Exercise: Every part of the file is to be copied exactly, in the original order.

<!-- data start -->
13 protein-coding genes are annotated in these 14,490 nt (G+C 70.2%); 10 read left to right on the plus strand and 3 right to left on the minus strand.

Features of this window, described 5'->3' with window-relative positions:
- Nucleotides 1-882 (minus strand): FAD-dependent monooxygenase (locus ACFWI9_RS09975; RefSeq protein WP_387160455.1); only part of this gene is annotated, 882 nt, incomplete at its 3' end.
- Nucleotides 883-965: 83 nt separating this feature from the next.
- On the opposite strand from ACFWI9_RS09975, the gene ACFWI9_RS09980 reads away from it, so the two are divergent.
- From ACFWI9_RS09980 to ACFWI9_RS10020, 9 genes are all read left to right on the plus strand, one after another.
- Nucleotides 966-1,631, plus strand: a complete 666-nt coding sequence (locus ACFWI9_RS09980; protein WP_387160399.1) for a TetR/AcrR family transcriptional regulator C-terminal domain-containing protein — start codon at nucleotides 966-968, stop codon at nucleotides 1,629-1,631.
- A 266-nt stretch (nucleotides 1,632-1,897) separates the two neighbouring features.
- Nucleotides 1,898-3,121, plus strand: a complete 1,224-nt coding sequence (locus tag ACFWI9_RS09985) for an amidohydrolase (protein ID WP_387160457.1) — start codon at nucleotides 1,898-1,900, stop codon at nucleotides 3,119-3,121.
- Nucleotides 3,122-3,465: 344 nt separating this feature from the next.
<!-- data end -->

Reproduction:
13 protein-coding genes are annotated in these 14,490 nt (G+C 70.2%); 10 read left to right on the plus strand and 3 right to left on the minus strand.

Features of this window, described 5'->3' with window-relative positions:
- Nucleotides 1-882 (minus strand): FAD-dependent monooxygenase (locus ACFWI9_RS09975; RefSeq protein WP_387160455.1); only part of this gene is annotated, 882 nt, incomplete at its 3' end.
- Nucleotides 883-965: 83 nt separating this feature from the next.
- On the opposite strand from ACFWI9_RS09975, the gene ACFWI9_RS09980 reads away from it, so the two are divergent.
- From ACFWI9_RS09980 to ACFWI9_RS10020, 9 genes are all read left to right on the plus strand, one after another.
- Nucleotides 966-1,631, plus strand: a complete 666-nt coding sequence (locus ACFWI9_RS09980; protein WP_387160399.1) for a TetR/AcrR family transcriptional regulator C-terminal domain-containing protein — start codon at nucleotides 966-968, stop codon at nucleotides 1,629-1,631.
- A 266-nt stretch (nucleotides 1,632-1,897) separates the two neighbouring features.
- Nucleotides 1,898-3,121, plus strand: a complete 1,224-nt coding sequence (locus tag ACFWI9_RS09985) for an amidohydrolase (protein ID WP_387160457.1) — start codon at nucleotides 1,898-1,900, stop codon at nucleotides 3,119-3,121.
- Nucleotides 3,122-3,465: 344 nt separating this feature from the next.